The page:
Corey Lewandowski Testifies for Rudy Giuliani in Bar Case

Former Trump Campaign Manager Corey Lewandowski Testifies Before House Judiciary Committee

Former Trump Campaign Manager Corey Lewandowski testifies before the House Judiciary Committee in 2019.

Former President Donald Trump’s senior campaign advisor Corey Lewandowski testified in defense of Rudy Giuliani in the former mayor’s attorney misconduct proceedings in Washington, D.C.

Lewandowski was one of several Trump era figures, officials, surrogates and election denialists that Giuliani’s defense attorneys included on their witness list. Others included ex-One America News host and lawyer Christine Bobb, impeachment lawyer and former Florida Attorney General Pam Bondi, advisor Peter Navarro, failed Pennsylvania gubernatorial candidate Doug Mastriano, and many others.

Giuliani’s defense attorney Barry Kamins maintains that these witnesses will show that the former mayor’s lawsuit seeking to subvert President Joe Biden’s more than 80,000-vote victory in the Keystone State wasn’t “frivolous” — or deserving of disbarment.

During his brief testimony, Lewandowski told the bar officials that the former president’s son Eric Trump told him to go to Philadelphia, Pennsylvania, shortly after the Election Day — and that he traveled there as an observer on Nov. 4, 2020. His testimony was being offered in service of the proposition that there was reason for Giuliani to believe Republicans were being denied access to observe election returns in Pennsylvania, one of the key grounds upon which Trump loyalists challenged the outcome there.

Fact-checkers have repeatedly rejected claims that Republican poll watchers were denied access in Pennsylvania, where election authorities had strict social distancing measures in place during the COVID-19 pandemic. Despite a viral video showing one poll watcher being sent away, that person mistakenly denied entry was later granted access. The Supreme Court of Pennsylvania upheld the social distancing measures, rejecting the Trump campaign’s legal arguments about unfairness in observation.

During his testimony, Lewandowski — who wasn’t an attorney, candidate, or Philadelphia resident — continued to suggest he was wronged. He said that he arrived that the convention center to find both pro- and anti-Trump protests.

Lewandowski claimed that he was then improperly denied entry, but a contemporaneous report from the New York Times quoted the chief of staff for a Republican election commissioner as saying he wasn’t on either party’s list of approved poll watchers in their system.

That Republican official, Seth Bluestein, told the Times that he made an exception by letting Lewandowski in to relieve tensions.

Lewandowski gave a different account, claiming to have won the legal right to enter via court order. He also said he was threatened with jail after taking pictures.

As he told it, Lewandowski reported access issues in a conference then-deputy director Bill Stepien. A former White House Director of Political Affairs, Stepien would later tell the Jan. 6th Committee that he stepped away from the Trump campaign because it wasn’t being “honest and professional,” but Vanity Fair from this past June reported that his firm was still making $1.2 million from interests propagating election misinformation.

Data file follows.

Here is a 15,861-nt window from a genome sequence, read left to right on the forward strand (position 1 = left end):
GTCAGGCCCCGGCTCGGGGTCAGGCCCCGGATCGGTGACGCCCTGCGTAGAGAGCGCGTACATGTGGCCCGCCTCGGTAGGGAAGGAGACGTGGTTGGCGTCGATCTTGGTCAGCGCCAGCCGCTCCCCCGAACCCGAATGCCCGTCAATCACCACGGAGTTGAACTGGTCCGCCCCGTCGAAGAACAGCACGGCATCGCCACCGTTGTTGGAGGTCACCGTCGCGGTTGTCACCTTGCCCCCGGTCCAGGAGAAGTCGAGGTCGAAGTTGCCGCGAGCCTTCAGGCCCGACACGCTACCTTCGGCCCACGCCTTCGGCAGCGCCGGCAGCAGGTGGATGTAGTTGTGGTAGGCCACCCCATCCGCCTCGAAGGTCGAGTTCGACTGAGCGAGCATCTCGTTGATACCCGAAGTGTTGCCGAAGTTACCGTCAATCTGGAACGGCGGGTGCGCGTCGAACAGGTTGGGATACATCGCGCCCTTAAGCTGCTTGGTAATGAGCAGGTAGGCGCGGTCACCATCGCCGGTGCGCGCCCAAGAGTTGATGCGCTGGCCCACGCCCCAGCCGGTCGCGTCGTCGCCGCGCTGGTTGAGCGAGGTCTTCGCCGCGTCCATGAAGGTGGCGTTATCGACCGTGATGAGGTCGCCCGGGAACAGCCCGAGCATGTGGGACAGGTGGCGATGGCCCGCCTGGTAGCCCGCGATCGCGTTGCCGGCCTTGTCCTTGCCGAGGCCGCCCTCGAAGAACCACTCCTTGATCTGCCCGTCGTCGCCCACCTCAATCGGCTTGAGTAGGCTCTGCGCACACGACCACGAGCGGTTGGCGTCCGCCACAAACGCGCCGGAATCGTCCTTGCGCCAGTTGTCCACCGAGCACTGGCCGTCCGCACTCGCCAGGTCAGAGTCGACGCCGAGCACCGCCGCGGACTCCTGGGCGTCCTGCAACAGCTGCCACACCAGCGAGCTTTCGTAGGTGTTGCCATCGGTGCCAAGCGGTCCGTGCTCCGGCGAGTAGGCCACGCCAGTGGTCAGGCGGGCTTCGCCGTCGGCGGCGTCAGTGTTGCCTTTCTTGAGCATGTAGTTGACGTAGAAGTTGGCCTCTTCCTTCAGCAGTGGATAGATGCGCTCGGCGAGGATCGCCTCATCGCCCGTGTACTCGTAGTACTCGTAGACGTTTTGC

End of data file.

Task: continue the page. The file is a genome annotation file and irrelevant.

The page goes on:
After discussions with Trump campaign officials and lawyers, Lewandowski said that he was provided with a court order that allowed him and Bondi gained access to the convention center. He claimed that he convened an “impromptu” press conference there which was “widely covered.”

According to the Philadelphia Inquirer‘s account, Lewandowski and Bondi stood with the pro-Trump crowd “egging them on” in their conspiracy theories.

Lewandowski claimed he was repeatedly threatened with jail. The first time, he said, was over trying to enter the facility. He said that he told an official from the sheriff’s office that he had an order allowing him to be there, and quoted the officer allegedly responding: “They don’t have a police department. I do.”

The following day, Lewandowski says, he was granted a credential and a lanyard.

Once inside, Lewandowski asserted, a security guard threatened him with jail for taking photographs.

“From my vantage point, it was all but impossible to see what was transpiring in the back of the room,” he said. “I was taking pictures on my telephone when I was approached by a security guard who said to me if I didn’t turn over my phone, he’d put me in jail.”

Lewandowski claimed that another sheriff’s office representative repeated the threat, but he added that security and law enforcement ultimately left him alone the person in charge eventually gave him permission to snap pictures on his phone.

Philadelphia-based lawyer Adam Bonin, who says he observed the event, calls Lewandowski’s account “false.” He claimed the court order Lewandowski referred to in his testimony did not entitle him to enter, and he was only allowed access as an exception and accommodation.

Giuliani’s hearings are scheduled to last roughly two weeks. The disciplinary counsel said during opening statements the former mayor of New York “weaponized his law license” to attack U.S. democracy, before sparring with Giuliani as his first witness in sometimes-combative testimony.

[Image via Alex Wong/Getty Images]

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